A century from Matt Prior capped off a resistant batting display in Auckland.
England managed the great escape in the final day of the third Test against New Zealand in Auckland.
Needing to bat for the whole day to draw the Test and therefore the series, England’s batsmen showed great resolve to finish with just one wicket spare.
An unbeaten 110 from Matt Prior helped the tourists get to an unlikely draw and avoid a somewhat embarrassing defeat to the team ranked eighth in the world.
England resumed day four on 90-4, with Ian Bell and new batsman Joe Root at the crease, after the visitors had lost Alastair Cook and night-watchman Steven Finn in quick succession the night before.
Bell and Root dug in and brought the score up to 150 on the morning of day five before the New Zealand attack claimed their first wicket of the day.
Kiwi bowler Trent Boult trapped his seventh victim of the match when Root was out lbw on 29 runs.
When new batsman Jonny Bairstow was out just nine runs later England’s fight was looking precarious shortly after lunch on 159-6.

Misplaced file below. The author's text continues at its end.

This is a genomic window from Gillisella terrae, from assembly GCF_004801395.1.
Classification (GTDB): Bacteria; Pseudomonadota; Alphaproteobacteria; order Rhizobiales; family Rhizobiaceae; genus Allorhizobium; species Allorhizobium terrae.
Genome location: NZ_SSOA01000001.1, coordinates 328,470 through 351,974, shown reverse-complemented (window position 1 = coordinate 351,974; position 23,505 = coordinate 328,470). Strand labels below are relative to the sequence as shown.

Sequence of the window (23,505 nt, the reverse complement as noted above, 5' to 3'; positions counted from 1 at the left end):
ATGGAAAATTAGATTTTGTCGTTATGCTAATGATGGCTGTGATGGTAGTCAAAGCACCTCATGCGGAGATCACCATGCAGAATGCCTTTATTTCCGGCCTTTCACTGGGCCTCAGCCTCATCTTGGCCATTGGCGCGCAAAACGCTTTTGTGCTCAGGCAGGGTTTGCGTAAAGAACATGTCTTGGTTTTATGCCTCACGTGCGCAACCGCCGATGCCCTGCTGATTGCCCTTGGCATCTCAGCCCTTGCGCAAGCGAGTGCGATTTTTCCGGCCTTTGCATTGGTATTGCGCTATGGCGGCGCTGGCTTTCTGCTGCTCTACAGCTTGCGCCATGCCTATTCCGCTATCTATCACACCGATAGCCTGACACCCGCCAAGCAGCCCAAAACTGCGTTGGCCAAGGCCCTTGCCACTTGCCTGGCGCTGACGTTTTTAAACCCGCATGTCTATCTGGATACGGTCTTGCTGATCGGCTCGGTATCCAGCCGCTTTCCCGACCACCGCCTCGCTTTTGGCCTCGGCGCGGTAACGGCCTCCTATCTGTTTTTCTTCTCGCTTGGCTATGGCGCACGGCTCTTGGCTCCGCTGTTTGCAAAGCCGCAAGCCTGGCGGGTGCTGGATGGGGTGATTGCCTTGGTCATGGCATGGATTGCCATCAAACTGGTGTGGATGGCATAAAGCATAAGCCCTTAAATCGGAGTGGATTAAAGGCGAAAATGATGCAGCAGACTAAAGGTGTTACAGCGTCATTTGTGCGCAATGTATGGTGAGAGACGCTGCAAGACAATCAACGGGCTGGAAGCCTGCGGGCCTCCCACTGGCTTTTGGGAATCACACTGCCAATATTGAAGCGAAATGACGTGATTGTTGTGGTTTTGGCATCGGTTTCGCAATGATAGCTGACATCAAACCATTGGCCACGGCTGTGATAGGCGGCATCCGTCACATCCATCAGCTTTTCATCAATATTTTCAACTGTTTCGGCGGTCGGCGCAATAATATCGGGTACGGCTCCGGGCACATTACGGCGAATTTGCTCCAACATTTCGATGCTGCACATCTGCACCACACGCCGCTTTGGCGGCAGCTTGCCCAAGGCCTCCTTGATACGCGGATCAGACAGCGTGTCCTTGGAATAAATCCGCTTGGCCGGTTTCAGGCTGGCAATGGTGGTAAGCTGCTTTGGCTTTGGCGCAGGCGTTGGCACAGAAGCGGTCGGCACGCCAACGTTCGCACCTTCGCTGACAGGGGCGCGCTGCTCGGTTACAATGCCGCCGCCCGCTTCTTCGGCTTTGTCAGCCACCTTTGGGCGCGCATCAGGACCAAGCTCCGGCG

Yet Prior further proved why he is currently the best wicketkeeper batsman in world cricket as he strode to the middle to battle it out with Bell.
The 31-year-old made short work of the New Zealand bowlers although he did have to ride his luck at times – a bizarre incident occurred when a bouncer ricocheted off Prior’s helmet before falling and hitting the stumps. England fans breathed a sigh of relief however when the bails did not budge.
Bell had put on a fine 75 runs before Neil Wagner made a breakthrough for the home side and had him caught by Tim Southee.
Stuart Broad joined Prior at the crease and epitomised not giving your wicket away cheaply, facing 61 balls before making a run. The pair made a 50 partnership but the ‘keeper scored all the runs.
Things were looking rosy for England before part-time spinner Kane Williamson dismissed Broad with 3.3 overs left. When the New Zealander saw James Anderson caught behind two balls later, Cook’s men faced a very tense last three overs.
No.11 Monty Panesar partnered the solid Prior at the crease. The spin bowler is not renowned for his batting but did all in his power to preserve his wicket, comically tumbling towards the bowler’s end at one point as he ran a quick single.
In the end it was fitting that Prior defended the last ball of the day to confirm a battling draw and a series saved for England.